Facial recognition tech too dangerous without safeguards, experts warn
Last week IBM announced it could not condone facial recognition technologies that allowed for mass surveillance and racial profiling and that it would end its development of facial recognition products. Amazon subsequently announced a one-year freeze on the availability of its facial recognition tools to law enforcement, and Microsoft said it would not provide the technology to law enforcement until federal legislation was in place. The announcements came as many in the United States continued to protest racially biased policing.
Research has shown a tendency for facial recognition to be less accurate when attempting to identify darker-skinned people and Mr Sandow said the use of the technology to identify an individual among many candidates was particularly worrying.
This so-called “one-to-many” application of facial recognition technology is distinct from the “one-to-one” systems used for passport control or user authentication in smartphones, which Mr Santow said carried a very low risk of harm.
“One-to-many is much more prone to error and the consequences of error can be exceptionally serious.”
“In a law enforcement context, if you wrongly identify someone as a suspect, then you can take all kinds of action against that person that can violate their basic human rights,” he said.
“[Facial recognition for law enforcement] should not be permissible, unless or until there are proper legal protections in place that will prohibit and prevent misuse and harm against humans.”
The Identity-matching Services Bill, which was introduced to parliament in 2018 and again in 2019, would allow the government to create facilities for the sharing of facial images between various government agencies and private organisations.
The bill was withdrawn, to be redrafted, following bipartisan concern from the parliamentary joint committee on intelligence and security. The committee said at the time the bill lacked appropriate protections and oversight. Privacy advocates also expressed fear that boundaries and acceptable use cases were not defined.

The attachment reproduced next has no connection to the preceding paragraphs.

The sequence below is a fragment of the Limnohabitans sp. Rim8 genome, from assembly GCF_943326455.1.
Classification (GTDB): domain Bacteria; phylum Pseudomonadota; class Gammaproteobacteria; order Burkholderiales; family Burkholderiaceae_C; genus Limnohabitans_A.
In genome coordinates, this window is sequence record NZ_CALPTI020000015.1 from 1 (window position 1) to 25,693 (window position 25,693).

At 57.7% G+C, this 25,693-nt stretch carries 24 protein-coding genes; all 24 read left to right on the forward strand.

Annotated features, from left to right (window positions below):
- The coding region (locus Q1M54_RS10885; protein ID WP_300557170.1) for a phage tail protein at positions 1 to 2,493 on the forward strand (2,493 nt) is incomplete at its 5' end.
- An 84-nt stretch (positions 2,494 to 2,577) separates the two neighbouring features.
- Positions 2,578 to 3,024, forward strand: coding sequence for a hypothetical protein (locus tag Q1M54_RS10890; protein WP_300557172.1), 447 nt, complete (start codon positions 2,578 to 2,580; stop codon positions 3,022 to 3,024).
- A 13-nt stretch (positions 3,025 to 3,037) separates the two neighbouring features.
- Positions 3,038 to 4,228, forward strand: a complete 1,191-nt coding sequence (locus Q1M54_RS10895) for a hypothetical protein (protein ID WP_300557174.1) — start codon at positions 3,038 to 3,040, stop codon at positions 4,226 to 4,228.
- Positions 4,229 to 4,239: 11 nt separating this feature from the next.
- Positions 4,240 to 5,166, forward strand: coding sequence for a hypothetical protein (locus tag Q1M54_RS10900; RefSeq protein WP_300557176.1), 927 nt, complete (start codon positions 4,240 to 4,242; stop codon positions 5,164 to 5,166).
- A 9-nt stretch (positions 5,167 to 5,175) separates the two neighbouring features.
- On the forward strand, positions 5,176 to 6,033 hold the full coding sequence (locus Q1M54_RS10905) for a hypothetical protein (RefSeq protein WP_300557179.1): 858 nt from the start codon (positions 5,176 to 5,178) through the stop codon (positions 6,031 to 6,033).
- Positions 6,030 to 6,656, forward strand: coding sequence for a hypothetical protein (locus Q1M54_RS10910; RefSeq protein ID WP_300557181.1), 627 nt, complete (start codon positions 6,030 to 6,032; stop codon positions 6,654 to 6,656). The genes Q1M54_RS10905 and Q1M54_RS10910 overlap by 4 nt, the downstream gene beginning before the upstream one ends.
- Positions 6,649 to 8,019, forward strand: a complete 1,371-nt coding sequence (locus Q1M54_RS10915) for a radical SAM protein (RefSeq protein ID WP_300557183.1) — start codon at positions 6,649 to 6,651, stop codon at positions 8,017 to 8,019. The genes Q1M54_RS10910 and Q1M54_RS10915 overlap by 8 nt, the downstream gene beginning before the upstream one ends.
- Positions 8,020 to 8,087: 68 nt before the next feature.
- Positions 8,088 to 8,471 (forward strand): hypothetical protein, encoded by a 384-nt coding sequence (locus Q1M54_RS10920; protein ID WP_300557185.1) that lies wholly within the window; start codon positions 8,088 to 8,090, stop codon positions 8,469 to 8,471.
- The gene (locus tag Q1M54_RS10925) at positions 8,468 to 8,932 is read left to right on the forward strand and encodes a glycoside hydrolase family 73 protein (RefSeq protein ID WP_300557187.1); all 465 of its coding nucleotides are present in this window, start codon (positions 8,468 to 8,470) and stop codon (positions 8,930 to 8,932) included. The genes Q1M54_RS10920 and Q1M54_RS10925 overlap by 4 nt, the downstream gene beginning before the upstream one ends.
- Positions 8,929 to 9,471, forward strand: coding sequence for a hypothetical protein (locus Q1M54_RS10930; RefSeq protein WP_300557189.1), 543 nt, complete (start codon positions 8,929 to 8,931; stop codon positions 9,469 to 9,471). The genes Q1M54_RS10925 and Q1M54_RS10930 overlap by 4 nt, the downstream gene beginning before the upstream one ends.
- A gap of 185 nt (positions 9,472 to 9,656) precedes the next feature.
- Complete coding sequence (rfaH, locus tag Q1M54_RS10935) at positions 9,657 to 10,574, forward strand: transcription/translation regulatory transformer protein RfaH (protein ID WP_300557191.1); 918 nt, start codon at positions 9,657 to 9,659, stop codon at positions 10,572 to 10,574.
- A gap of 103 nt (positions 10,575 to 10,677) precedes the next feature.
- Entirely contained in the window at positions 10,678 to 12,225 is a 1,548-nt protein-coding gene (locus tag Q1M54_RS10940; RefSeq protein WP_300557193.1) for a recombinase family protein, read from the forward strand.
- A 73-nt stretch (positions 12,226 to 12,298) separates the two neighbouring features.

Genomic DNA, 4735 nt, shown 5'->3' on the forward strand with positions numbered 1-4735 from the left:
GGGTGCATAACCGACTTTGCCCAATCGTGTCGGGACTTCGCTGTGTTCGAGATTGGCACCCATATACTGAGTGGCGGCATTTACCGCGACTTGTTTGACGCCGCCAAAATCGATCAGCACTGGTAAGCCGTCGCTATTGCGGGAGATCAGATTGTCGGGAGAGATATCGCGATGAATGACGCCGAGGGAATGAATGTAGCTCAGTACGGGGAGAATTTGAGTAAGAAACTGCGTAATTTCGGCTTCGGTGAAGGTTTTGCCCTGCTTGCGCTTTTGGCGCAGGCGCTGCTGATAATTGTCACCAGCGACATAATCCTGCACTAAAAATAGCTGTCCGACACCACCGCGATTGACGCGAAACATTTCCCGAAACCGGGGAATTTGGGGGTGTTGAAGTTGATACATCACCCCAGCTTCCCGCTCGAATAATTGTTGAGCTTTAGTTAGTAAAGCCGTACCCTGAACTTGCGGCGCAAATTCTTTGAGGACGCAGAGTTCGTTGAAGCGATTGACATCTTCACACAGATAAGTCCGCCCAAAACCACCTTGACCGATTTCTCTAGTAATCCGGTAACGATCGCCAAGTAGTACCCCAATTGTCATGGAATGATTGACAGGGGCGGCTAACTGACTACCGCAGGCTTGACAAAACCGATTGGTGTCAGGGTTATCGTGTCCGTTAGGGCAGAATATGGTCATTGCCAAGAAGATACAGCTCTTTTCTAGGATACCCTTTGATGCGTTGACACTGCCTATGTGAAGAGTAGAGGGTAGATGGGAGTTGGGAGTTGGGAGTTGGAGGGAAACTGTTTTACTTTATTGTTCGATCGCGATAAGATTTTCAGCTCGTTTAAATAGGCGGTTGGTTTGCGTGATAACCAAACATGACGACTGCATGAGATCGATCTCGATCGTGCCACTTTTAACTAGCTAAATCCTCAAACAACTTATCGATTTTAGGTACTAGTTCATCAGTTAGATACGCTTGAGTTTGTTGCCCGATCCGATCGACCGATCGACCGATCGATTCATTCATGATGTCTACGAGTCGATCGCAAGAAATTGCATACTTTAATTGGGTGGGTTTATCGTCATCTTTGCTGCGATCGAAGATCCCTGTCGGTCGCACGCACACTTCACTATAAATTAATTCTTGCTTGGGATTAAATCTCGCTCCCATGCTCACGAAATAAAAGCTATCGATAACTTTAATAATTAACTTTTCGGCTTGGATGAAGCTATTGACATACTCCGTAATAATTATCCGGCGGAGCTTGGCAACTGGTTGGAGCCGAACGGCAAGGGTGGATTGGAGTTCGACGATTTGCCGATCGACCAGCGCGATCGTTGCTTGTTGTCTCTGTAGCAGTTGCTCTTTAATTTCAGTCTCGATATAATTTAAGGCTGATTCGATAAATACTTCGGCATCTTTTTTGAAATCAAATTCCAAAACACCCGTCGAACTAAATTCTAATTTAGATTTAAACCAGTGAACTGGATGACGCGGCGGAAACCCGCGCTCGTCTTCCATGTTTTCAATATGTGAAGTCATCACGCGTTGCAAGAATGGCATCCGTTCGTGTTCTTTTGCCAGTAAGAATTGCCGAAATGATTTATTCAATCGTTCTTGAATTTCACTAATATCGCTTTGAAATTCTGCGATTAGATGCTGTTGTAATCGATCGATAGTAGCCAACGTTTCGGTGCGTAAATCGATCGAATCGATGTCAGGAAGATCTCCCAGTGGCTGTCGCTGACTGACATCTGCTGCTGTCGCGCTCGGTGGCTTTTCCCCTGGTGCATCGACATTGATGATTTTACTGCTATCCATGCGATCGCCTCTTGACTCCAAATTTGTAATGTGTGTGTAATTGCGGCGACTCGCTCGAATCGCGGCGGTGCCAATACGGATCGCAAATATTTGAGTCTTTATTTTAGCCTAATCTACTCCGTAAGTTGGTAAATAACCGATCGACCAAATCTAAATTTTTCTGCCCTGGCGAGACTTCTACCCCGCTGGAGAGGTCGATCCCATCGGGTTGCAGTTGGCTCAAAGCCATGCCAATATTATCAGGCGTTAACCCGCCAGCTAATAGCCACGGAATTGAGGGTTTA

A recent survey showed that 61 per cent of Australians believed facial recognition could be a useful tool for public safety but many didn’t want it in public spaces or wanted the right to opt out.
Monash University researcher Robbie Fordyce said the results showed inconsistencies that suggested people didn’t comprehend all the ways facial data could be used.
“We need to have basically a moratorium on facial recognition until we have consultative legislation put in place that recognises what the public think it’s going to be used for,” Dr Fordyce said.
“People think they’re going to have a lot more say in how it happens and the degree to which they can actually choose to be subject to it.”
Dr Fordyce said without proper regulation around where and how data can be collected and stored and for how long, datasets would be bought and sold between government agencies and private companies — making it impossible for people to understand the use cases even if they consented to their image being stored — and datasets could be conglomerated into central files of personal information.
As with other forms of digital media with social use cases, Dr Fordyce said people are aware their data is being used in ways they don’t like or don’t understand, but they feel powerless to do anything about it.
“They might just go to the shops, and then they find out a couple of years later that their whole behaviour in that space had been tracked right down to which toilet cubicle they went into,” he said.
“Does someone want to have their data of them, as a 16-year-old shoplifting a Chupa Chup held up in perpetuity right through into old age?”
Tim is the editor of The Age and Sydney Morning Herald technology sections.